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Influence of primary starter on viability and biochemical activities of an adjunct culture of Lactobacillus plantarum I91 in an experimental model of hard cheese.
Simposio; III Simposio Internacional de Bacterias Lácticas; 2009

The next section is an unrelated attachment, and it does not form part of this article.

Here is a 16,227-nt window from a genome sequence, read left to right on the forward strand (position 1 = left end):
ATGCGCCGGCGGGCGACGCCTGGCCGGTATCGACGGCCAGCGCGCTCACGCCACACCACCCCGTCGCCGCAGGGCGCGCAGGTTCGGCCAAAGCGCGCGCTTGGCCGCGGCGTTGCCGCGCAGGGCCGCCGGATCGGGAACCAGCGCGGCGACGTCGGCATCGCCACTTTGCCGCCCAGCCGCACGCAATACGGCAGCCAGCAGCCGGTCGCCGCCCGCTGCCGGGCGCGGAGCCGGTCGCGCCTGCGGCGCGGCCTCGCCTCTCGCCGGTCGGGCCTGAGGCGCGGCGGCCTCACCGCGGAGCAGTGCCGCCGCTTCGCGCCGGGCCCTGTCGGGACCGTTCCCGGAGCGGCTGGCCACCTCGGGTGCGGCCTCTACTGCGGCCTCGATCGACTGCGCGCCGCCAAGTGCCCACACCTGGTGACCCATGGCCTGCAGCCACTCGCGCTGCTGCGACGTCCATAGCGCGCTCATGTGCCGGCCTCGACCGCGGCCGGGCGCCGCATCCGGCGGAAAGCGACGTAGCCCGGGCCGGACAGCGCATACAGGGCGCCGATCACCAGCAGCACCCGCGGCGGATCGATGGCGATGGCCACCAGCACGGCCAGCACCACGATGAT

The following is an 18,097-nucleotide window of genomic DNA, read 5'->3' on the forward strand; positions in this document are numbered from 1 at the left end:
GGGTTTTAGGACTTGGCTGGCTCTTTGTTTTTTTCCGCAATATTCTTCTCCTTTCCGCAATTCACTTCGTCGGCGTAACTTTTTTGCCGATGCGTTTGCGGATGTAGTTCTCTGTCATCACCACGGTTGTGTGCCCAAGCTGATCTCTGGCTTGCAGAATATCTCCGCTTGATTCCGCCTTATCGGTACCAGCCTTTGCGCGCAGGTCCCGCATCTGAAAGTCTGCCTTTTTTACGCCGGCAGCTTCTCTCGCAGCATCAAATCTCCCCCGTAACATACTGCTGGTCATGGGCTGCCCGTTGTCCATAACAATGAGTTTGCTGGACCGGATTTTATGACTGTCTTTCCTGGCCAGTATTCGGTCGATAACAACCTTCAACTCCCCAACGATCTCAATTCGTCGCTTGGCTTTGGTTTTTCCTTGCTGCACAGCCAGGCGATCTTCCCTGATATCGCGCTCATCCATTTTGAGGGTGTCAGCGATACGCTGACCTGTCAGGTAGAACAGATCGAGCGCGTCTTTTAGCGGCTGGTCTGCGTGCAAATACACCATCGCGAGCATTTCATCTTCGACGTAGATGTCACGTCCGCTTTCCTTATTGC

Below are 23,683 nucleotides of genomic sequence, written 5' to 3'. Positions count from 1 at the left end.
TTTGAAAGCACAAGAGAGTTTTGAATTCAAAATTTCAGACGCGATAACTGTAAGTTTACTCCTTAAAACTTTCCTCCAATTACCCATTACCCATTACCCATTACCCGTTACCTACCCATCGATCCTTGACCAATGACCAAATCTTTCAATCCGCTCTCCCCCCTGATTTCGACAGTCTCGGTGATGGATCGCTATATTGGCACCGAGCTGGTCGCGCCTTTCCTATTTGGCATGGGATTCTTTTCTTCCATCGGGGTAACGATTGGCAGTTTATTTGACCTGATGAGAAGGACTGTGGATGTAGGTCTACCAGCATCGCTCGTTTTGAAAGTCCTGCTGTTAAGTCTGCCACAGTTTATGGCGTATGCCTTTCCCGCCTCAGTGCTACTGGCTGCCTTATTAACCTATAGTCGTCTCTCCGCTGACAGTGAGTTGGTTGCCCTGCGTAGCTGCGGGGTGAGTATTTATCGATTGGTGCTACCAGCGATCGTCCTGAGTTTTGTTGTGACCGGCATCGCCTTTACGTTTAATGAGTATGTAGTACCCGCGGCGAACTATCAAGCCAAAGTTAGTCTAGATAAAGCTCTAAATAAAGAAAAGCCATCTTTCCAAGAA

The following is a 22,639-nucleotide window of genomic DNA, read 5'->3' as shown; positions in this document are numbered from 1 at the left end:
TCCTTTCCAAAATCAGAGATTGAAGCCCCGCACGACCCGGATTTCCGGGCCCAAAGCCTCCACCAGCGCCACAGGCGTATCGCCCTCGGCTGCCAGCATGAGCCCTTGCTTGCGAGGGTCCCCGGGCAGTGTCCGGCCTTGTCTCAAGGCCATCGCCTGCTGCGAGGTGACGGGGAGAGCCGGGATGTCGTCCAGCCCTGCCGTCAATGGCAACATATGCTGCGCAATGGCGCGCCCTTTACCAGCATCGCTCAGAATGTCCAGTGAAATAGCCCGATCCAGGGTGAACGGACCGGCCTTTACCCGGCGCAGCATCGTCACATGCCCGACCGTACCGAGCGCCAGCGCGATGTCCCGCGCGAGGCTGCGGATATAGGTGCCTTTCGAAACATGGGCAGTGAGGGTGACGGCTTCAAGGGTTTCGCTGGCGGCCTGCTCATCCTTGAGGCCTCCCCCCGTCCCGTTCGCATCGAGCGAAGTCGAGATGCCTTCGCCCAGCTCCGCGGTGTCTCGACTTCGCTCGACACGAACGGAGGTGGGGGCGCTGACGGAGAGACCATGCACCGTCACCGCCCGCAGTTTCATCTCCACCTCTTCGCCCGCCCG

Adjunct cultures of mesophilic lactobacilli isolated from good quality cheeses have been proposed as a technological approach to improve control over cheese microbiota and biochemical activities during ripening. Although numerous strains of mesophilic lactobacilli have been obtained from hard cheeses, information about the application of adjunct cultures in hard cheeses manufacture is lacking.  In this work, we assessed the influence of the primary starter of Lactobacillus helveticus used in cheese-making, as well as the background level of proteolysis in the product, on the growth, survival and biochemical activities of an adjunct culture of L. plantarum. Reggianito cheeses made with L. helveticus SF138 or L. helveticus SF209, which showed different proteolytic and peptidolytic abilities, were employed to prepare an extract representative of the aqueous phase of cheese. Extracts were also obtained with cheeses of different ripening time (3, 90 and 180 days). The extracts were standardized for pH and salt content and sterilized by filtration. The so obtained sterile substrate was inoculated with L. plantarum I91 (104 UFC ml-1); non inoculated controls were also prepared. Substrates were incubated at 34ºC for 21 days and sampled during incubation (0, 1, 3, 7, 14 y 21 days) to record lactobacilli counts (MRS, 34ºC 48 h). In addition, pH and proteolysis by liquid chromatography of soluble peptides and free amino acids were determined. L. plantarum I91 reached a maximum of ca. 108 UFC ml-1 after 3 days in all the substrates assayed, then decreased 2 or more log orders according to the strain of L. helveticus and the age of the cheese. The pH decreased from 5.30 to final values ranged between 4.97 y 4.78; the lowest values were obtained for extracts of young cheeses, probably due to the occurrence of residual lactose. The contribution of L. plantarum I91 to proteolysis was mostly evidenced by soluble peptides profiles, and was clearly influenced by the primary starter employed to make the cheese. Principal components analysis showed that substrates derived from cheeses with L. helveticus SF209 formed two groups: one consisted of controls and the other of substrates inoculated with L. plantarum I91. For substrates prepared with cheeses made with L. helveticus SF138, a similar trend was observed, but it was mostly shown on principal components of lower significance. The impact of L. plantarum I91 on free amino acids production was mostly qualitative, as its inoculation in the substrate caused changes in free amino acids profiles, especially in the substrate prepared with the cheese containing L. helveticus SF138, but it did not increase the total content of free amino acids. L. plantarum I91 had a positive impact in peptidolysis acceleration in the experimental model proposed for Reggianito cheese, especially in combination with the primary starter L. helveticus SF209.